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Thread: Analog Camara with analog writers

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    Senior Member Cyril's Avatar
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    Default Analog Camara with analog writers

    L1046517-1.jpg


    Analog writers with an analog camera.

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    Default Re: Analog Camara with analog writers



    "I can do this all day" - Steve Rogers
    - Will
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    Default Re: Analog Camara with analog writers

    L1046498-1-B&W.jpg
    Historic pens that wrote history.
    Watermans on a Leica photography.

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    Senior Member FredRydr's Avatar
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    Default Re: Analog Camara with analog writers

    Quote Originally Posted by Cyril View Post
    ...Analog writers with an analog camera.
    I went through the same Leica thing, twice! Last time I had the M6 TTL 85, upgraded the viewfinder, bought the compact lenses, & etc., and I was still mediocre at composition. So I re-distributed it all to others at a small profit. I was a much better photographer decades ago with my Canon GIII QL, among others. I keep my Minox 35 ML and my father's '50s Zeiss Ikon Contina. Alas, the genuine silver B&W film is past the expiration date, again, and it's getting pricier to have developed. Contact sheets are no longer available, so I have to pay full boat for prints before selecting frames for enlargement.

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    Default Re: Analog Camara with analog writers

    Print Lab in Chicago will make contact prints of film that they develop. While I develop and print my own, I've seen their prints at exhibits at Chicago's Rangefinder Gallery, which exhibited my Paris photos in 2013.

    So does Picto Lab in New York City. It's part of the famed lab in Paris that developed and printed Henri Cartier-Bresson's film. Sadly, Picto's Paris lab no longer develops black and white film.

    The M6TTL is one of Leica's best cameras. Mine's taken a lickin and it keeps on tickin'.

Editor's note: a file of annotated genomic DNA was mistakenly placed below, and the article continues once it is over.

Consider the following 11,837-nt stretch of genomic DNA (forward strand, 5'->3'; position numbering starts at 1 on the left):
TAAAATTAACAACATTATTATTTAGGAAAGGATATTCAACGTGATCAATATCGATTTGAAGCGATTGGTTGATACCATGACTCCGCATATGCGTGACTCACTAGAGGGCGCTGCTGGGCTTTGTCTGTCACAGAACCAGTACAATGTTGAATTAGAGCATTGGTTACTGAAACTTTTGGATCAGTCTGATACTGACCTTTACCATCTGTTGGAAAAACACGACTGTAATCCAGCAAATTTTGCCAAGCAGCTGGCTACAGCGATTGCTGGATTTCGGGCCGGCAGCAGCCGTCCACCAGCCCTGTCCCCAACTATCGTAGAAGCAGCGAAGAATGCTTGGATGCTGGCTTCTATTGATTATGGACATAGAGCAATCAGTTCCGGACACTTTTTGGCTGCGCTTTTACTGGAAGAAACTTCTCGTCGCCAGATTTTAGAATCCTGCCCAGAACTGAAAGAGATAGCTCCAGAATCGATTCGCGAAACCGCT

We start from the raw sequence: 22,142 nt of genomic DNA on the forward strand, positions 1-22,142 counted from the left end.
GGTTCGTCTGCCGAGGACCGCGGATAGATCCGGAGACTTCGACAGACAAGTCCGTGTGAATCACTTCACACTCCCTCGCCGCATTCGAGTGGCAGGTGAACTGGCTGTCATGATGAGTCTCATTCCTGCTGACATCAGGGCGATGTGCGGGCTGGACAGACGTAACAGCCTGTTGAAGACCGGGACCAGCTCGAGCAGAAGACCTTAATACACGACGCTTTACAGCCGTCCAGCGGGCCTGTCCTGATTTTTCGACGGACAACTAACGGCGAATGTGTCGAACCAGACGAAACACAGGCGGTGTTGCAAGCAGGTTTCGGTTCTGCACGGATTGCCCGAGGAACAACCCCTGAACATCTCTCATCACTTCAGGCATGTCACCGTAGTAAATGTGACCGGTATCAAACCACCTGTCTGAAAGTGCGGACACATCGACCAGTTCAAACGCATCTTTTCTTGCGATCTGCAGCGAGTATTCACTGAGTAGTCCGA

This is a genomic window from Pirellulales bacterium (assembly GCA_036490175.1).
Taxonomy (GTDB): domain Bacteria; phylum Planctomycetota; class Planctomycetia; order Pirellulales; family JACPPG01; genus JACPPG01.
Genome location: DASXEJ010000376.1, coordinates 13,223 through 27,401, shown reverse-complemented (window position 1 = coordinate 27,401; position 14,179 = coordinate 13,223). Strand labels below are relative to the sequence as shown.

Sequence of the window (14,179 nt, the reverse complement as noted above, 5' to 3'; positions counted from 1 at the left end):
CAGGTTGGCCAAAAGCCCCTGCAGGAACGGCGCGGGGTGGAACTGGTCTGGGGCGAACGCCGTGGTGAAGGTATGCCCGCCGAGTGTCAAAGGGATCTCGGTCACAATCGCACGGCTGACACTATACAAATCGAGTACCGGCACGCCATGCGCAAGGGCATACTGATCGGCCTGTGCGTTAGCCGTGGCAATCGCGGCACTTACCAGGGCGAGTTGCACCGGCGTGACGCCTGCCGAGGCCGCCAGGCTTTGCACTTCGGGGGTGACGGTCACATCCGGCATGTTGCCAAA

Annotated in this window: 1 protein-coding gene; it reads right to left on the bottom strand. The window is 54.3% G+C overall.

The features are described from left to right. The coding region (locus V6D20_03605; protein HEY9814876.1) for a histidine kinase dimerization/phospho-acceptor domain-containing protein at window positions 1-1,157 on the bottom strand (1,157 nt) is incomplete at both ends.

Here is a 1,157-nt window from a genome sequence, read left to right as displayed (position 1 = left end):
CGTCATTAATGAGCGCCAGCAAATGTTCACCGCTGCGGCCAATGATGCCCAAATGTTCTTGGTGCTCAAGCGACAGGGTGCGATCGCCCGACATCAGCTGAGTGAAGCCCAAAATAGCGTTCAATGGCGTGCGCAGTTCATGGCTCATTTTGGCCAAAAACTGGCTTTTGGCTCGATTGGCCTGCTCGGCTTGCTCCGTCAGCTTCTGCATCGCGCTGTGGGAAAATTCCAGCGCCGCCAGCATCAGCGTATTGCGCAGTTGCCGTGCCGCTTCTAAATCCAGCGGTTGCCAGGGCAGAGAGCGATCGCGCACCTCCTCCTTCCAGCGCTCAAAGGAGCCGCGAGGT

Last edited by BlkWhiteFilmPix; September 28th, 2020 at 01:00 PM.
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    Default Re: Analog Camara with analog writers

    'Cameras. A love affair with the art of an image.' So said someone who truly appreciated the talent others possessed that he did not.

    Just the mention of some of the brand names, Leica and Minox in particular, brings back memories from the middle to late 1960s.

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    Senior Member Cyril's Avatar
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    Default Re: Analog Camara with analog writers

    Quote Originally Posted by FredRydr View Post
    Quote Originally Posted by Cyril View Post
    ...Analog writers with an analog camera.
    I went through the same Leica thing, twice! Last time I had the M6 TTL 85, upgraded the viewfinder, bought the compact lenses, & etc., and I was still mediocre at composition. So I re-distributed it all to others at a small profit. I was a much better photographer decades ago with my Canon GIII QL, among others. I keep my Minox 35 ML and my father's '50s Zeiss Ikon Contina. Alas, the genuine silver B&W film is past the expiration date, again, and it's getting pricier to have developed. Contact sheets are no longer available, so I have to pay full boat for prints before selecting frames for enlargement.
    Fred, That's is a nice thing to know, but in one way it is something very rare experience to hear about M6.
    I'll tell you why. I initiated into photography during the year 1985-86 with an Olympus camera OM10. Then I bought 1986, my first Canon, then it continued until the year 1998. I don't know how many cameras I own fo all this period. So the first time I bought a Leica R5 SLR during 1997. Then I did not like it. I came to London in 1998 and found this Camera M6. The minutes I had that in my hand, I felt somthing and I was connected and I bought it. This camera made me not buy any more cameras and I didn't need any things else except 3 lenses. I got rid of all other 35mm camera gears and moved into Leica. This camera I used today on my first photo looks very clean as it was 20 years ago when I bought it as a second-hand camera.